On April 20, 2012, Georgia Governor Nathan Deal signed legislation revising the definition of “dealer” in the Georgia statute. Under Georgia law, a dealer is required to collect and remit sales/use tax on all taxable sales to Georgia residents.
The first change to the dealer definition is to adopt a so-called “click-through nexus” law (or “Internet affiliate nexus” law), along the lines of the New York statute enacted in 2008. Georgia is now the eighth state to adopt a click-through nexus law. As previously reported in this blog, New York was the first state to adopt a nexus click-through statute, followed by Rhode Island, North Carolina, Arkansas, Illinois, Connecticut, California and Pennsylvania. (The California statute is effective only if federal legislation is not adopted, and will go into effect on January 1, 2013). (The Pennsylvania “law,” which is an administrative rule, does not commence until September 1, 2012).
*As previously reported in our blog, on April 25, 2012, the Illinois Circuit Court ruled from the bench that the Illinois “click-though nexus” (or “Internet affiliate nexus”) statute is unconstitutional under the substantial nexus requirement of the Commerce Clause and also violates the federal Internet Tax Freedom Act’s moratorium against discriminatory state taxes on electronic commerce.* (As a ruling of a court in a different state, the Illinois court’s decision striking down the Illinois statute has no direct effect on the Georgia click-through nexus law, but certainly would have some relevance in any review of the statute. )
Much like the New York law, the Georgia statute, HB 386 (LC 34 3484S/AP), provides that a retailer that enters into an agreement with one or more persons who are residents of Georgia under which the resident, for a commission or other consideration based on completed sales, directly or indirectly refers potential customers to the retailer, if the retailer’s cumulative gross receipts from sales by such persons exceed more than $50,000 during the preceding twelve months. (Under the New York law, the threshold is $10,000.) If the retailer enters into such an agreement, a presumption is created that the retailer is a dealer required to collect the Georgia sales and use tax. However, the presumption may be rebutted by submitting proof that the residents with whom the person has an agreement do not engage in any activity within Georgia that is significantly associated with the person’s ability to establish or maintain a market in Georgia during the preceding twelve months. The proof may consist of sworn written statements with the residents attesting to the fact that they have not engaged in any solicitation in the state on behalf of the retailer. It is somewhat unclear when this portion of the statute goes into effect; the earliest date is July 18, 2012 but it may be as late as December 30, 2012.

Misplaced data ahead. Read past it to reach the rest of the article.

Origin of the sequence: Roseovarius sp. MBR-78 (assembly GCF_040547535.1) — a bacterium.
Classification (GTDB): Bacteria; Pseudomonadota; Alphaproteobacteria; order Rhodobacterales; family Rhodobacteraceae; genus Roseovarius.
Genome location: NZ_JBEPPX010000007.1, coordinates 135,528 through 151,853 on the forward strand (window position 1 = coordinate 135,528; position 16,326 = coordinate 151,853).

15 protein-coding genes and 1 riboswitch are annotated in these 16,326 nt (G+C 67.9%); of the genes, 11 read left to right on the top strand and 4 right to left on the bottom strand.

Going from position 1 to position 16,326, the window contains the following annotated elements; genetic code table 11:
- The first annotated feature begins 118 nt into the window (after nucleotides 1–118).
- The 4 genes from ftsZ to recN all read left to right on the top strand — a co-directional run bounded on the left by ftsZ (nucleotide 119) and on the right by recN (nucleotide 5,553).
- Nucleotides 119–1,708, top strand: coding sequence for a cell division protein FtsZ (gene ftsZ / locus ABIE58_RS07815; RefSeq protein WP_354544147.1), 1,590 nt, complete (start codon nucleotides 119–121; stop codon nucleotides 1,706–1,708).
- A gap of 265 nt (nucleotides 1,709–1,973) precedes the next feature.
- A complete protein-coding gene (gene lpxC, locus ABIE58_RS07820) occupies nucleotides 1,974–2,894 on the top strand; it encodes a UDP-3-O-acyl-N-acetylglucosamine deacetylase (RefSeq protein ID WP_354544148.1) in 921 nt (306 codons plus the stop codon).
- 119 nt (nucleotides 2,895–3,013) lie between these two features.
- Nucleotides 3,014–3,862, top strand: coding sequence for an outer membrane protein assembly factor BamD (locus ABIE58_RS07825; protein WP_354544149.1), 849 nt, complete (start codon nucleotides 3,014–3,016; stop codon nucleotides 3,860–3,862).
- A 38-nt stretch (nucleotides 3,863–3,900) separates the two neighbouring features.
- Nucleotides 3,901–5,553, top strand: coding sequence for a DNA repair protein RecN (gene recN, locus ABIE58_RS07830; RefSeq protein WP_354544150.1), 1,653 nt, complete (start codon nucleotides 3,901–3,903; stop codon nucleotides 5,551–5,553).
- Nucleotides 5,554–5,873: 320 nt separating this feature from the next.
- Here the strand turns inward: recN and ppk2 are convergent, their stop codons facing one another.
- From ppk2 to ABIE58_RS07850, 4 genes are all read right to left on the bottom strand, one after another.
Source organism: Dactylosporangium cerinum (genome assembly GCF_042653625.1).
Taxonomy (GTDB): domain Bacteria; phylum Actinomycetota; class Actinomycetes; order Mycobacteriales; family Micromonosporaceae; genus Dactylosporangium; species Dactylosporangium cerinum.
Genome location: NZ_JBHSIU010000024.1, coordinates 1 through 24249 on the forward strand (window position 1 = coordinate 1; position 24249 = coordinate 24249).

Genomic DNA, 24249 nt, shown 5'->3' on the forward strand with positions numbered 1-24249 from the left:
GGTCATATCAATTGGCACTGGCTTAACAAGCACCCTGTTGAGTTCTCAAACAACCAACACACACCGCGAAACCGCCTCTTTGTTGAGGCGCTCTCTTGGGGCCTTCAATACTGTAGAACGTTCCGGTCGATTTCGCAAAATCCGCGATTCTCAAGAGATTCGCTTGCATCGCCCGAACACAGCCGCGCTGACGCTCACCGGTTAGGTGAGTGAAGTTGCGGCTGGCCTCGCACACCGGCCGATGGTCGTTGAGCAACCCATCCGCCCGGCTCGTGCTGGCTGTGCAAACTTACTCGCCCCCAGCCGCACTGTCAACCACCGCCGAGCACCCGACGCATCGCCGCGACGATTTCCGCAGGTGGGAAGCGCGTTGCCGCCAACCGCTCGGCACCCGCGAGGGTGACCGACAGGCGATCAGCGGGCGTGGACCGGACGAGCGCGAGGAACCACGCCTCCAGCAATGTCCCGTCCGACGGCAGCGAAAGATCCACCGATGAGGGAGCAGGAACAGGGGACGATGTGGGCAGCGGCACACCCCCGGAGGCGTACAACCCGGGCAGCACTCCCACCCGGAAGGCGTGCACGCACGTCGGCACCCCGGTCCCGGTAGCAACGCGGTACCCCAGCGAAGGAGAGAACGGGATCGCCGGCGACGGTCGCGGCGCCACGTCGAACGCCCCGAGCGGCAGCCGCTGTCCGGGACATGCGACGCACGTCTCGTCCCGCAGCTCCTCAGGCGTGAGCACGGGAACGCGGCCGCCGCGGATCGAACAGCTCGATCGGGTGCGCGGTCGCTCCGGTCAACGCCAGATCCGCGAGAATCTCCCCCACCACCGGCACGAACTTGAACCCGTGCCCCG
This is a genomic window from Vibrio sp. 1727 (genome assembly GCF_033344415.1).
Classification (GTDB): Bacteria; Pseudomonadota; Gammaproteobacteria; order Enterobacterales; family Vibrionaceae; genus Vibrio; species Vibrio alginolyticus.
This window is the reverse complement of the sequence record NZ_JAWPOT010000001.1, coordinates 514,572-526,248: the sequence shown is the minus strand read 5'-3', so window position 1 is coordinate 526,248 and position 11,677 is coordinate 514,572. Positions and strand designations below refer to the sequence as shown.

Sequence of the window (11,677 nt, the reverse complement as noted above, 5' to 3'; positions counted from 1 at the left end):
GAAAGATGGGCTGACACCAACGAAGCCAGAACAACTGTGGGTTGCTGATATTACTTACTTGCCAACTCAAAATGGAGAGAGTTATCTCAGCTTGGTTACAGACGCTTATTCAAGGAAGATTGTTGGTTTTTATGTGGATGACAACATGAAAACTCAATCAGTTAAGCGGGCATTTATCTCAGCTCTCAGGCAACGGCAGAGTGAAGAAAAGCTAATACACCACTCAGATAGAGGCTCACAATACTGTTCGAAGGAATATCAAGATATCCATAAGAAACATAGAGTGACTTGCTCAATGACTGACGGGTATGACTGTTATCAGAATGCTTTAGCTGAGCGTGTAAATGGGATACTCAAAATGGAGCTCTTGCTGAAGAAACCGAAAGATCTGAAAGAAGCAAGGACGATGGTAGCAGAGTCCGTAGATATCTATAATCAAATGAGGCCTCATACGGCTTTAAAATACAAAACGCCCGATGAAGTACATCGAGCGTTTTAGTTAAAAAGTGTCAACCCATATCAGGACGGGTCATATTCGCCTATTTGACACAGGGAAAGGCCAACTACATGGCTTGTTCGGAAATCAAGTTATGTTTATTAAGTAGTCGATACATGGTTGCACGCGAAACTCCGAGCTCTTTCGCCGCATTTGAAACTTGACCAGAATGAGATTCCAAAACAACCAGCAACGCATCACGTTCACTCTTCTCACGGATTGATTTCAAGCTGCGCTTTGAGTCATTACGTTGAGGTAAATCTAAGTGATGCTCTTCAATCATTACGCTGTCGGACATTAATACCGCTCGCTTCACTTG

In short, the Georgia statute is modeled after the New York statute. Like the New York statute, a retailer can overcome the presumption of nexus by a showing that the resident does not engage in any activity in the state to maintain a market in the state. (This is in contrast to the Connecticut and Illinois statutes, which create a per se finding of nexus if the requisite relationship is found to exist).
The new Georgia law also provides for “affiliate nexus,” similar to the recently adopted Utah statute concerning companies related through common ownership, as discussed in my article in this blog dated April 2, 2012. This part of the law goes into effect on October 1, 2012. In particular, if a retailer and any other company under common ownership or control that has substantial nexus in Georgia sells a similar line of products in the state under a similar business name or use substantially similar trademarks or service marks, then a presumption of nexus is created. Again, this presumption can be rebutted by a showing that the in-state affiliate does not engage in any in-state activities on behalf of the retailer that are significantly associated with the retailer’s ability to establish a market.
The new Georgia law does provide a safe harbor for participation in trade show activities of five days or less and if the retailer “did not derive more than $100,000 of net income from those activities during the prior calendar year.” It is unclear whether the term “deriv[ation] . . . of net income” means sales less expenses made at the trade show or whether it means sales remotely made.
In sum, online retailers and other direct marketers should carefully scrutinize their existing relationships to make sure that their companies are not vulnerable to a finding of nexus under the new Georgia law. While such review does not necessarily mean discontinuance of click-through relationships, it does require making sure that any agreement with affiliates is tailored to overcome the presumption if sales through such affiliates are greater than $50,000.